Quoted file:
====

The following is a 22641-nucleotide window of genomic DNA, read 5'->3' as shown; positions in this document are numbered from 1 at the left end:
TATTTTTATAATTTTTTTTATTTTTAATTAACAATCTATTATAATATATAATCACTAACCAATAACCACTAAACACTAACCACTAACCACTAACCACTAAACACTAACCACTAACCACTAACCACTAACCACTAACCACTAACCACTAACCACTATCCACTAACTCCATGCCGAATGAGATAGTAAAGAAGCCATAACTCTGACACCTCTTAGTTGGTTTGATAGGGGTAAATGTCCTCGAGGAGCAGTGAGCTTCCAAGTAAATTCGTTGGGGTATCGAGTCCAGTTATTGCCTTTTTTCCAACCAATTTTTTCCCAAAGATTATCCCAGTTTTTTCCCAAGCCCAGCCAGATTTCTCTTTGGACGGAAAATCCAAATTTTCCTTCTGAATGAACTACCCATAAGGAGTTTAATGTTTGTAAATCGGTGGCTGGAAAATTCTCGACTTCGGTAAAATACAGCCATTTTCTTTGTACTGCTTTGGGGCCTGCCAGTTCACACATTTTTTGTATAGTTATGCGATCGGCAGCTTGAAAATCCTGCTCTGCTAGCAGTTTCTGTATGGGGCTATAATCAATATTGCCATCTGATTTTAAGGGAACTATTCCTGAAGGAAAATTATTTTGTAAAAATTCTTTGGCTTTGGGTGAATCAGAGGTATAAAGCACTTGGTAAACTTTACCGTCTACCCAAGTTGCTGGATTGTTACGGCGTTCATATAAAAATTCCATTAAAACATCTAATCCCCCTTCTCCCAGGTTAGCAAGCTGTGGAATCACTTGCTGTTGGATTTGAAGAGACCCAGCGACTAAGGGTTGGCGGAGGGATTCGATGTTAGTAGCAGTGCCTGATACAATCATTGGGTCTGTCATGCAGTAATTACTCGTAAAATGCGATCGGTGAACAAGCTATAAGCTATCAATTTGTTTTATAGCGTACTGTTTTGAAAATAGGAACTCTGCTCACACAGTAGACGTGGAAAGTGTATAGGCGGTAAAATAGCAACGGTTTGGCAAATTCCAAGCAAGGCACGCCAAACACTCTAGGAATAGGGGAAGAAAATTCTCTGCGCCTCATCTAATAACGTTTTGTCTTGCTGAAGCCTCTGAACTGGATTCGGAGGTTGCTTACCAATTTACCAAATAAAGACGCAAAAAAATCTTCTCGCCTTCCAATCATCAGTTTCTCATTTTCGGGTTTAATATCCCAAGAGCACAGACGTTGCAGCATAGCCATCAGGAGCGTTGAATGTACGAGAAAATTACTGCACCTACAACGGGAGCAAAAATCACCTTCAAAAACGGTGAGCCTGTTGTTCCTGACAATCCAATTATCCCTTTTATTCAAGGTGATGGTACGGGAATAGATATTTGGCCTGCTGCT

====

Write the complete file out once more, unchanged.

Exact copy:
The following is a 22641-nucleotide window of genomic DNA, read 5'->3' as shown; positions in this document are numbered from 1 at the left end:
TATTTTTATAATTTTTTTTATTTTTAATTAACAATCTATTATAATATATAATCACTAACCAATAACCACTAAACACTAACCACTAACCACTAACCACTAAACACTAACCACTAACCACTAACCACTAACCACTAACCACTAACCACTAACCACTATCCACTAACTCCATGCCGAATGAGATAGTAAAGAAGCCATAACTCTGACACCTCTTAGTTGGTTTGATAGGGGTAAATGTCCTCGAGGAGCAGTGAGCTTCCAAGTAAATTCGTTGGGGTATCGAGTCCAGTTATTGCCTTTTTTCCAACCAATTTTTTCCCAAAGATTATCCCAGTTTTTTCCCAAGCCCAGCCAGATTTCTCTTTGGACGGAAAATCCAAATTTTCCTTCTGAATGAACTACCCATAAGGAGTTTAATGTTTGTAAATCGGTGGCTGGAAAATTCTCGACTTCGGTAAAATACAGCCATTTTCTTTGTACTGCTTTGGGGCCTGCCAGTTCACACATTTTTTGTATAGTTATGCGATCGGCAGCTTGAAAATCCTGCTCTGCTAGCAGTTTCTGTATGGGGCTATAATCAATATTGCCATCTGATTTTAAGGGAACTATTCCTGAAGGAAAATTATTTTGTAAAAATTCTTTGGCTTTGGGTGAATCAGAGGTATAAAGCACTTGGTAAACTTTACCGTCTACCCAAGTTGCTGGATTGTTACGGCGTTCATATAAAAATTCCATTAAAACATCTAATCCCCCTTCTCCCAGGTTAGCAAGCTGTGGAATCACTTGCTGTTGGATTTGAAGAGACCCAGCGACTAAGGGTTGGCGGAGGGATTCGATGTTAGTAGCAGTGCCTGATACAATCATTGGGTCTGTCATGCAGTAATTACTCGTAAAATGCGATCGGTGAACAAGCTATAAGCTATCAATTTGTTTTATAGCGTACTGTTTTGAAAATAGGAACTCTGCTCACACAGTAGACGTGGAAAGTGTATAGGCGGTAAAATAGCAACGGTTTGGCAAATTCCAAGCAAGGCACGCCAAACACTCTAGGAATAGGGGAAGAAAATTCTCTGCGCCTCATCTAATAACGTTTTGTCTTGCTGAAGCCTCTGAACTGGATTCGGAGGTTGCTTACCAATTTACCAAATAAAGACGCAAAAAAATCTTCTCGCCTTCCAATCATCAGTTTCTCATTTTCGGGTTTAATATCCCAAGAGCACAGACGTTGCAGCATAGCCATCAGGAGCGTTGAATGTACGAGAAAATTACTGCACCTACAACGGGAGCAAAAATCACCTTCAAAAACGGTGAGCCTGTTGTTCCTGACAATCCAATTATCCCTTTTATTCAAGGTGATGGTACGGGAATAGATATTTGGCCTGCTGCT